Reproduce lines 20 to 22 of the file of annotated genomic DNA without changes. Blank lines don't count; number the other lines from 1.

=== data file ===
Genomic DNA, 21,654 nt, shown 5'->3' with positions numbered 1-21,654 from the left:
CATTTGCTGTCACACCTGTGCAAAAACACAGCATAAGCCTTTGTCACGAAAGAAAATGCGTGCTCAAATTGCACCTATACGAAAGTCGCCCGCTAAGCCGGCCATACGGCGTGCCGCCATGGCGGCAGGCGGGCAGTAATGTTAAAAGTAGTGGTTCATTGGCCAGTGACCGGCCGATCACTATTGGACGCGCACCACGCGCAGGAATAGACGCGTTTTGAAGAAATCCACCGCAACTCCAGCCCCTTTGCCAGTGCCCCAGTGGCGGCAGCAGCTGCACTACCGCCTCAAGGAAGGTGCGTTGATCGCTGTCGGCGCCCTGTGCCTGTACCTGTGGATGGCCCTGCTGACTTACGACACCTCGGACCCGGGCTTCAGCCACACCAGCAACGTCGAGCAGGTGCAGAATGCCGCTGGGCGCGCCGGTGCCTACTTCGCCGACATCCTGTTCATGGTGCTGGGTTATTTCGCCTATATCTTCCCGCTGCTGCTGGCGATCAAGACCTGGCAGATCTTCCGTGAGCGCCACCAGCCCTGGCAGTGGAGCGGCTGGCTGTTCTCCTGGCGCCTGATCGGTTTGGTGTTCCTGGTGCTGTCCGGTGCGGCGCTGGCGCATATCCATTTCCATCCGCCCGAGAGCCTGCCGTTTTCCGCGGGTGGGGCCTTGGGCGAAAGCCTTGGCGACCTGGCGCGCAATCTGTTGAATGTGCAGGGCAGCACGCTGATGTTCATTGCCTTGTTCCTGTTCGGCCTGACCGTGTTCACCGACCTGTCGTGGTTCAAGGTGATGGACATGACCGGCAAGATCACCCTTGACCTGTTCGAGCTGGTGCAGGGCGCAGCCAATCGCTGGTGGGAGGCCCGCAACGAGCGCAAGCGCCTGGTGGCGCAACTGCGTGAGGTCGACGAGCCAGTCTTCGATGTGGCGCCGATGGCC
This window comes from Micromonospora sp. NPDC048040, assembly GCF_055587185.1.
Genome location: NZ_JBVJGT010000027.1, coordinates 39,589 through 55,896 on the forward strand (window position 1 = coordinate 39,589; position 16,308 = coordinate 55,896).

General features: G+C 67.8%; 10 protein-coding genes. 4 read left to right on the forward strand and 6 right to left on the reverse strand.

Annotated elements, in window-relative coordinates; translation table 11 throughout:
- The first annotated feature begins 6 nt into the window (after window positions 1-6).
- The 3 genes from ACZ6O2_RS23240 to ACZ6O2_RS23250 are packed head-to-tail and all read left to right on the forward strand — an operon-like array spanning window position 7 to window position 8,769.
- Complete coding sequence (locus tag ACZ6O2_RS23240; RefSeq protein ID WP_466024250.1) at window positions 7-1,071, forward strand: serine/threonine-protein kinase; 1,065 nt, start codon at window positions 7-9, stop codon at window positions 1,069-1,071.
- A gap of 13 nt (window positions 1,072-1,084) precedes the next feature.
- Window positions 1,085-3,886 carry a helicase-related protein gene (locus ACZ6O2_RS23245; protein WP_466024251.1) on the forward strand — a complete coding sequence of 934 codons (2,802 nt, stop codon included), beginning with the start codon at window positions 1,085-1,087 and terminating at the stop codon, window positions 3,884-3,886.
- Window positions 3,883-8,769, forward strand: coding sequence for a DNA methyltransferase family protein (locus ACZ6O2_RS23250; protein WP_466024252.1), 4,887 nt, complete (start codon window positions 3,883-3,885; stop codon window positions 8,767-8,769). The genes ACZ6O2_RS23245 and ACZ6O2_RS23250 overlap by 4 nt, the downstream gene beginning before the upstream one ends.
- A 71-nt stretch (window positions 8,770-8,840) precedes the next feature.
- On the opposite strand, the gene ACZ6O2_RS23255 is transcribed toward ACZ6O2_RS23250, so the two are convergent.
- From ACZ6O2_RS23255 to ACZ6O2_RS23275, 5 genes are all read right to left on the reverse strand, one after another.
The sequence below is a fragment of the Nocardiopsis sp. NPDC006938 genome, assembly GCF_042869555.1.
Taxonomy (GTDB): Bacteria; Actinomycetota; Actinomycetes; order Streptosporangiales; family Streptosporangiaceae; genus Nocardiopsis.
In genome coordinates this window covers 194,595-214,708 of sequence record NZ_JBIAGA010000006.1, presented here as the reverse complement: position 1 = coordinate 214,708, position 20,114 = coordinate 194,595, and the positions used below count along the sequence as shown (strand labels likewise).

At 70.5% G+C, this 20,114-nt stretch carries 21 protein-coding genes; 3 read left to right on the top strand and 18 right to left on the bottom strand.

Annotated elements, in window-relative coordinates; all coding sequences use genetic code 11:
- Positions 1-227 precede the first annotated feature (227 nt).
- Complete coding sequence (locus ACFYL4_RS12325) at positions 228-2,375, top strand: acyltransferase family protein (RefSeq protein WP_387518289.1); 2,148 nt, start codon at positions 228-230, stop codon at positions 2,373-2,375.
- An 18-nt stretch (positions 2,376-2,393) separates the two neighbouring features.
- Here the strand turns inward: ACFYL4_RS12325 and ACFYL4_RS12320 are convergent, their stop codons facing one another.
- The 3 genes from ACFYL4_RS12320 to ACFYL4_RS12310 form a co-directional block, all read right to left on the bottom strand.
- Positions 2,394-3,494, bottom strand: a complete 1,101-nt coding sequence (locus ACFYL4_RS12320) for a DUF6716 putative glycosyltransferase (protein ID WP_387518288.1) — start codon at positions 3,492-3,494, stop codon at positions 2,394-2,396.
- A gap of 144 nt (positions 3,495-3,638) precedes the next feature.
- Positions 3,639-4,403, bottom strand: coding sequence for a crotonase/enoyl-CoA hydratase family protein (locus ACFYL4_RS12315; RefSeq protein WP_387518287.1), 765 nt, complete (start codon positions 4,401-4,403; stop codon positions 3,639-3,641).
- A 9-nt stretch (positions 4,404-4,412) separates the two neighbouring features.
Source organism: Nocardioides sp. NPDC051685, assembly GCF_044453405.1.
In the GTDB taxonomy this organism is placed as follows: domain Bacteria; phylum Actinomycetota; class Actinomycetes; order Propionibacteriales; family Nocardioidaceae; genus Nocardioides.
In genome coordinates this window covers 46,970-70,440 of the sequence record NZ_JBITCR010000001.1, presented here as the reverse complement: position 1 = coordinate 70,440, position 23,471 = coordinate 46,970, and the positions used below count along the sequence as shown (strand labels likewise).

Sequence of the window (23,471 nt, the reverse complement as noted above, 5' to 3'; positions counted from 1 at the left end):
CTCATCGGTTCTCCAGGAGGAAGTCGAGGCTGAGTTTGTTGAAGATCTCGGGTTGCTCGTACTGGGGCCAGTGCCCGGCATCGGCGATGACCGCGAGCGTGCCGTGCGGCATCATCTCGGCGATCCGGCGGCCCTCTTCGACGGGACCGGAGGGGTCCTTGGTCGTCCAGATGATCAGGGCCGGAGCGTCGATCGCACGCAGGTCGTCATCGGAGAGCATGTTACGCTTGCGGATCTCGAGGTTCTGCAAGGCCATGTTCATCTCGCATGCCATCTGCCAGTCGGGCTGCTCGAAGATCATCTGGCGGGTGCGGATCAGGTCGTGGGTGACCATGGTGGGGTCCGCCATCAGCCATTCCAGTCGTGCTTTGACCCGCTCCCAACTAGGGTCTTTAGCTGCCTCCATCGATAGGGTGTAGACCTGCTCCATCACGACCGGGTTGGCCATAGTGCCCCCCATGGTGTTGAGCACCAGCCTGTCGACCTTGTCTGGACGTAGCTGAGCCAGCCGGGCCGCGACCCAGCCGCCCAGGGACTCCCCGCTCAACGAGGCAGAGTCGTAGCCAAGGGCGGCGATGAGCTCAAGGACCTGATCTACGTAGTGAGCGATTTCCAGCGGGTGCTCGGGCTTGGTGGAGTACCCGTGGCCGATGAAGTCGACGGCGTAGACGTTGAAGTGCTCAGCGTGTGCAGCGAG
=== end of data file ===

Annotated elements, in window-relative coordinates; all coding sequences use genetic code 11:
- Positions 1-227 precede the first annotated feature (227 nt).
- Complete coding sequence (locus ACFYL4_RS12325) at positions 228-2,375, top strand: acyltransferase family protein (RefSeq protein WP_387518289.1); 2,148 nt, start codon at positions 228-230, stop codon at positions 2,373-2,375.